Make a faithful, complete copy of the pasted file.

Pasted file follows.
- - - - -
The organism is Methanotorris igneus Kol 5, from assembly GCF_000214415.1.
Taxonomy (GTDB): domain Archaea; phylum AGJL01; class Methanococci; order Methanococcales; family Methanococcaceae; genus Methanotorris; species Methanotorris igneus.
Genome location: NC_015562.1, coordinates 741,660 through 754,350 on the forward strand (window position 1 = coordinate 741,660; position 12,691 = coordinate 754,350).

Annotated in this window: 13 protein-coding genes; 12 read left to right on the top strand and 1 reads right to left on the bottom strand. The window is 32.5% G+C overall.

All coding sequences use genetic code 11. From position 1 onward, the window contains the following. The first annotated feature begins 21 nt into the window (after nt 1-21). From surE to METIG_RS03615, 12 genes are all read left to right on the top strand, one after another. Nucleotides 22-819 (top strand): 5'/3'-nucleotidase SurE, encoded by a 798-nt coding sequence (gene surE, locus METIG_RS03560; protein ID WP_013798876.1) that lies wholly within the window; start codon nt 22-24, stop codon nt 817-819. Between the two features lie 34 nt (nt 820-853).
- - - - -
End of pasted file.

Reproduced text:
The organism is Methanotorris igneus Kol 5, from assembly GCF_000214415.1.
Taxonomy (GTDB): domain Archaea; phylum AGJL01; class Methanococci; order Methanococcales; family Methanococcaceae; genus Methanotorris; species Methanotorris igneus.
Genome location: NC_015562.1, coordinates 741,660 through 754,350 on the forward strand (window position 1 = coordinate 741,660; position 12,691 = coordinate 754,350).

Annotated in this window: 13 protein-coding genes; 12 read left to right on the top strand and 1 reads right to left on the bottom strand. The window is 32.5% G+C overall.

All coding sequences use genetic code 11. From position 1 onward, the window contains the following. The first annotated feature begins 21 nt into the window (after nt 1-21). From surE to METIG_RS03615, 12 genes are all read left to right on the top strand, one after another. Nucleotides 22-819 (top strand): 5'/3'-nucleotidase SurE, encoded by a 798-nt coding sequence (gene surE, locus METIG_RS03560; protein ID WP_013798876.1) that lies wholly within the window; start codon nt 22-24, stop codon nt 817-819. Between the two features lie 34 nt (nt 820-853).